Sadly, sex is a foreign language for many – just as the vagina is a foreign country for many women and the penis a kind of love thermometer for many men, Dr McIntosh says. She encourages her patients to get to know that foreign country and to travel together frequently over the rest of the 2 m² of skin covering the body. And to be patient with the thermometer.

Despite the impression condom advertisements create, more than half of all men over 50 have erectile problems. According to Dr McIntosh there are only two causes: either it’s medical (which means off to the doctor with you) or he has a hurtful wife or partner who puts him down so often the thermometer can’t forgive her, not even when she lights candles and dons hot lingerie.

A romantic weekend that’s really a ceasefire will definitely not live up to expectations, which is why both therapists advise it’s best to clear out all the stuff that’s been swept under the carpet of your relationship before you leave the kids with Gran and book the guest house.

Then again, if you’ve gathered the courage and gone to the trouble that makes special occasion sex succeed, cancel the guest house anyway. Exceed your expectations at home – pleasure that’s been planned by two brave people who trust one another is indeed a special occasion in itself.

Medical passion-killers
Emotional issues could be one of the reasons lovemaking sometimes goes wrong on those special occasions – but a common, fixable medical problem could also be the cause.

Emotional problems such as stress, poor self-image and depression are the usual suspects and the first things you should think about.

Illnesses that make you tired are also common causes. Chronic diseases such as diabetes, high blood pressure, heart ailments, HIV and cancer are well-known passion-killers.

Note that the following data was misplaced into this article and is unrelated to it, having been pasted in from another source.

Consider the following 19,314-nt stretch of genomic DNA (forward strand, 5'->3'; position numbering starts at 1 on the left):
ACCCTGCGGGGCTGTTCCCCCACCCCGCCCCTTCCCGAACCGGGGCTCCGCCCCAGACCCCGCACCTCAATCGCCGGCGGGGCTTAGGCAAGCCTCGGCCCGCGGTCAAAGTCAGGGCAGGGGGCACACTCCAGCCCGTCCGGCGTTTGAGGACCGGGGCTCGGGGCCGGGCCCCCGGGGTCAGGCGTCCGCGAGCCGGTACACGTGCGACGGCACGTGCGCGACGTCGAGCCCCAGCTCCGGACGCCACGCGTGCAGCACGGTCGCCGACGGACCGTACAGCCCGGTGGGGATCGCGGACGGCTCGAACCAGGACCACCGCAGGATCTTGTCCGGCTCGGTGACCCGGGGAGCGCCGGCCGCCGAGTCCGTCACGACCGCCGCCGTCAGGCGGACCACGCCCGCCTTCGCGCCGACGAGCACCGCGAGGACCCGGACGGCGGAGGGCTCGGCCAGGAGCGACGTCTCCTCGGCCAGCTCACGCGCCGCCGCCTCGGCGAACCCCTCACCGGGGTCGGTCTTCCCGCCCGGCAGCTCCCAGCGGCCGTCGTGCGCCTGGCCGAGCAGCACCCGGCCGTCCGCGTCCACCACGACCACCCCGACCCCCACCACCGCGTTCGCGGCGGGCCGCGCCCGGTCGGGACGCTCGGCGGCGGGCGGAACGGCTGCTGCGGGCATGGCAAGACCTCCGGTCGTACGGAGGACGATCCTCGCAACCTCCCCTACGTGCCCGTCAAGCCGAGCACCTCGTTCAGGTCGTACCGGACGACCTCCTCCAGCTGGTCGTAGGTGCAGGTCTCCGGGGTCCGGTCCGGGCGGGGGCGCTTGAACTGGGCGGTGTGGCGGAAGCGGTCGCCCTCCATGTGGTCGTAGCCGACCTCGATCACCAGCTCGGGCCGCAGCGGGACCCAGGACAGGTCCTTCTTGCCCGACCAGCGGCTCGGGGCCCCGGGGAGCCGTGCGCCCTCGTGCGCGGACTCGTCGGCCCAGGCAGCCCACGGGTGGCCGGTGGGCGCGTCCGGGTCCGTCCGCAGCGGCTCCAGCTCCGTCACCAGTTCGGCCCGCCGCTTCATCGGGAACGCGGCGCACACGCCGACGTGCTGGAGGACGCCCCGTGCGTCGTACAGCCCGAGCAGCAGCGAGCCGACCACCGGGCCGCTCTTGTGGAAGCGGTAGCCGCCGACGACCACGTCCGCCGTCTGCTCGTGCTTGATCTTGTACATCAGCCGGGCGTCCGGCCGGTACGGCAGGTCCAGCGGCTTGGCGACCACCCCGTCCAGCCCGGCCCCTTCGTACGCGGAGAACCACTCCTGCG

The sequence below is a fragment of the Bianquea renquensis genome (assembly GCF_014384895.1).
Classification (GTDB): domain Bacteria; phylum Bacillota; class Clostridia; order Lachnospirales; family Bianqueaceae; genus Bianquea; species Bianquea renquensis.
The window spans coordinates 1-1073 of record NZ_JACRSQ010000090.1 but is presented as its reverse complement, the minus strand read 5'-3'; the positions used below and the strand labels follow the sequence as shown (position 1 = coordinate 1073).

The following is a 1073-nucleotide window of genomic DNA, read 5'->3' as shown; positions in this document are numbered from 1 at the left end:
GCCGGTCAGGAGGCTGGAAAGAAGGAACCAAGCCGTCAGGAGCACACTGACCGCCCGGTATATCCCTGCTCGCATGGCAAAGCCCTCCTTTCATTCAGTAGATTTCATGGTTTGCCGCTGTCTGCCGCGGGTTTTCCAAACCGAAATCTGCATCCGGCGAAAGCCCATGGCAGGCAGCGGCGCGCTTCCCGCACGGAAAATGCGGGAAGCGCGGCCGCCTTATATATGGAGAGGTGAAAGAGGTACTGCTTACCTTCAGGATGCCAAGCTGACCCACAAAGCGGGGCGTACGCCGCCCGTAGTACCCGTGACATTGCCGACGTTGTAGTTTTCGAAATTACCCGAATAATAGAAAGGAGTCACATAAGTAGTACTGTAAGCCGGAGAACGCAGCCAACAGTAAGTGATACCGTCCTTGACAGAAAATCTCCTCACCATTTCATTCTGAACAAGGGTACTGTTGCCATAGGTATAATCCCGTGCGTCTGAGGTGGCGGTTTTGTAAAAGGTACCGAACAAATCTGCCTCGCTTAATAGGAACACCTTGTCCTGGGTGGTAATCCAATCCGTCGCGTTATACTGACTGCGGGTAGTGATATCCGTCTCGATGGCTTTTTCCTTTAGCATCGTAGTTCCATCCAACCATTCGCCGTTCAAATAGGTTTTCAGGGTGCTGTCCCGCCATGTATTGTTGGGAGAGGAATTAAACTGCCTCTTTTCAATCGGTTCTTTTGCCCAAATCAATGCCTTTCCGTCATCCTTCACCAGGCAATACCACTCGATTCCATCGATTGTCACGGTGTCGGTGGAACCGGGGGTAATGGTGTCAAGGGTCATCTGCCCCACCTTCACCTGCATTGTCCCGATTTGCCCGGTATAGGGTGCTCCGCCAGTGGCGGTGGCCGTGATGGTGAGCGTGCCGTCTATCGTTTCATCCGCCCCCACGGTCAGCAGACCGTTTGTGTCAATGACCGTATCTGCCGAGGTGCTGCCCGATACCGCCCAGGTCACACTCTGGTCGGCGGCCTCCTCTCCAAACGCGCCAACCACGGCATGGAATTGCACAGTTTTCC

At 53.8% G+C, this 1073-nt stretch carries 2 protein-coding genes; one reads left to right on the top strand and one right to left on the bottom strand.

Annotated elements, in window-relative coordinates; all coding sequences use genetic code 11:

Flu or colds with their accompanying fevers, sore throats, coughs and blocked sinuses don’t exactly create the ideal environment for sex.

Fear of infecting – or being infected by – someone with a sexually transmitted infection puts love in the deep freeze, as do vaginal infections.

Three frequent problems men have and are afraid of talking about are: premature ejaculation (very common), erectile dysfunction (half of men older than 50) and inflammation of the prostate (in older men).

Obesity can bury your sex life in several ways: it makes sex physically uncomfortable, lowers your libido and hurts your self-esteem.

Pregnancy doesn’t just mean carrying a baby in the uterus. Hormonal fluctuations and physical discomfort put some pregnant women off sex or even being approached.

No matter how romantic the moment and environment, if a woman finds sex painful, she’ll try to avoid it. One in 16 women experiences vaginismus, a condition in which the pertinent muscles clench so tightly that sex becomes impossible and excruciating.

Go to a doctor when:
You experience any medical symptoms such as pain, or when romance and attention can’t fix a low libido over a period of a few months. But be realistic: if you’re going through a traumatic time, a poor libido is normal.

Make a point of resolving the problems in your relationship, says sex therapist Dr Elna McIntosh. The golden rule is: when you’re worried, see your doctor. Surfing the internet or reading self-help books won’t solve your problem.

Visit Health24's Sex Centre

(Elizabeth Brandt, YOU/Pulse magazine) 

(Picture: Sensual couple from Shutterstock)